Ghost Ramp did include freebies in most if not all of the packages, but that doesn’t make up for lapses in rudimentary packaging methods, like making sure the tape is actually stuck to the box before mailing it. I received an enamel pin and a CD of a Ghost Ramp release, while other people said they only received a pin.
On top of those issues, Ghost Ramp also started shipping out the 7″ in batches. They shipped out the color variants first because apparently the pressing plant had a delay pressing the black variant. So rather than wait for the entire pressing to be in hand before shipping orders, they opted to ship what they had in hand first. The black variant did not start shipping till a few weeks after the blue variant. It’s not a huge problem, it wasn’t like they never shipped them, it’s just a slight annoyance. This type of delay is not unheard of, but it is odd and despite that has happened with more frequency lately. Labels rarely shipped certain variants earlier than others, so you never heard of these types of delays with specific colors being backlogged at the plant. But more and more labels are starting to ship out releases in batches because of these types of delays with certain variants out of the whole pressing.
If those problems and issues weren’t enough, Ghost Ramp opted to use their stock label dust sleeve for this 7″, which is way too big for the jacket used for the 7″. I’m sure Ghost Ramp uses the same stock label dust sleeve for all their releases (obviously scaled accordingly for a 7″, 10″ 12′), but for this specific release it backfired. Because this black Ghost Ramp dust sleeve is too big, and makes it next to impossible to get the record out of the jacket. Combine that with how cheap and thin the jacket itself is, you may actually tear the jacket trying to get the record out. I know I was very afraid I was going to not just put a small tear in the jacket, but completely destroy it.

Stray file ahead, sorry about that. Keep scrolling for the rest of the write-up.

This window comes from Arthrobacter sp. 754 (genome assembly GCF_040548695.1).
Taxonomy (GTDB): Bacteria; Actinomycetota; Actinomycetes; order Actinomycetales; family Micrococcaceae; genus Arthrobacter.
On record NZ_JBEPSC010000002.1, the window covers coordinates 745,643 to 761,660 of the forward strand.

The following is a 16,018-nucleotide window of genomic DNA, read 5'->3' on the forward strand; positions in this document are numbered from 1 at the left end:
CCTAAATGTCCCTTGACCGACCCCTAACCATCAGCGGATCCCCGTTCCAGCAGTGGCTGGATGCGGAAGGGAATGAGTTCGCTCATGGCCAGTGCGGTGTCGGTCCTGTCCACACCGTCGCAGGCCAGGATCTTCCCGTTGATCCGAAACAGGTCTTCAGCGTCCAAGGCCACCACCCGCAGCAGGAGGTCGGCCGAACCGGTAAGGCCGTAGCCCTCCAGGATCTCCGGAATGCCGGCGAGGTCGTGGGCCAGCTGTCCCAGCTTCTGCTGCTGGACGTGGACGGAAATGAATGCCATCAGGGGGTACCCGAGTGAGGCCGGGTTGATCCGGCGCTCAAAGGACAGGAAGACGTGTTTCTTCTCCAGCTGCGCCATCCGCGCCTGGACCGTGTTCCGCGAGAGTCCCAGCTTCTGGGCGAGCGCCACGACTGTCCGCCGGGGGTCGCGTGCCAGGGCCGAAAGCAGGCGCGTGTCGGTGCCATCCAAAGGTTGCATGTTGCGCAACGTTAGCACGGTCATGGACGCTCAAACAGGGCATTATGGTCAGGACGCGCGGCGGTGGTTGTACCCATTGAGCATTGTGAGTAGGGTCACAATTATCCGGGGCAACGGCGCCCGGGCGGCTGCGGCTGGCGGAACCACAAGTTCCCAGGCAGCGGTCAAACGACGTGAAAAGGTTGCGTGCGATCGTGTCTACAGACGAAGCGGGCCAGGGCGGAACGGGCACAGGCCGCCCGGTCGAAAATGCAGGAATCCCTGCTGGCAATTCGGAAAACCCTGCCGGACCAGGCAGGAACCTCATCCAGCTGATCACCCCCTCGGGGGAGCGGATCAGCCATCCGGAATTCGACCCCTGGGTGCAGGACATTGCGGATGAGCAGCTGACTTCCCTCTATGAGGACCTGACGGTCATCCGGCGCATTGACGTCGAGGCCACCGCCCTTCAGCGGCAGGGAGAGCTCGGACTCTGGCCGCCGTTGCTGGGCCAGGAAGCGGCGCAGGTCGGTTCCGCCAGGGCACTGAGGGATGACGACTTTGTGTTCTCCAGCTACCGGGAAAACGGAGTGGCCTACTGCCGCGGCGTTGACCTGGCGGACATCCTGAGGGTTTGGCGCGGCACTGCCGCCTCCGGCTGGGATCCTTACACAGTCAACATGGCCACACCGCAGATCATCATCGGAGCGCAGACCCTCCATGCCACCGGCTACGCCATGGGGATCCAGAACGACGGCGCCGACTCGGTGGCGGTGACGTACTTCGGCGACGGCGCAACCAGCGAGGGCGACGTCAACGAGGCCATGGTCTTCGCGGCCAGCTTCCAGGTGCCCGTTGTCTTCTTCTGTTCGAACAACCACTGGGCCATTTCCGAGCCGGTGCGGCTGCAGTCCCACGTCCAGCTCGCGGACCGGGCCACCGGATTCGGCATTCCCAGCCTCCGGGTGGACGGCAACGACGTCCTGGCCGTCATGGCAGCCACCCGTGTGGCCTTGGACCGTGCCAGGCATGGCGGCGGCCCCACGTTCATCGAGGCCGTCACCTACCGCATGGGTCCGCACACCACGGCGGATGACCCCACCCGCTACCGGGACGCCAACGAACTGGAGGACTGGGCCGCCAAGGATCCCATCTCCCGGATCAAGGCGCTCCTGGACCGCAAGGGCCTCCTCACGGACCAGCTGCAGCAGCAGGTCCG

It got to the point of trying to get the record out that I was violently shaking the jacket in an attempt to jar it loose. This shaking was also done out of frustration. I’ve never had this much trouble getting a record out of a jacket or sleeve. It also doesn’t help that this 7″ is shrink wrapped, and if you’re like me and want to keep the shrink on the jacket, the slipperiness caused by the shrink makes it even tougher to get the record out. When you pull on the dust sleeve the shrink wrap starts sliding off the jacket instead. That is how tight of a fit the dust sleeve is inside the jacket.
My advice on how to get this record out of the jacket is to hold the top and bottom of the jacket, holding it so the opening is facing down, then gently squeeze it make the opening a bit larger. But be careful doing this because if you apply too much pressure/force you may tear the jacket. That is how thin it is. Once you have the opening a bit larger, it should look like someone making a slight ‘o’ face, start jiggling the jacket. I know that sounds dirty, but get your minds out of the gutter. Essentially what you need to do it shake the dust sleeve out of the jacket, you need to jostle it free with the help of gravity. Eventually it will come out enough to where you can pull it the rest of the way. If it wasn’t obvious enough, DO NOT put the record back in the jacket. Leave it outside the jacket inside a protective poly sleeve. And if you are foolish enough to try let alone get the record back in the jacket, may you be judged kindly in the next life.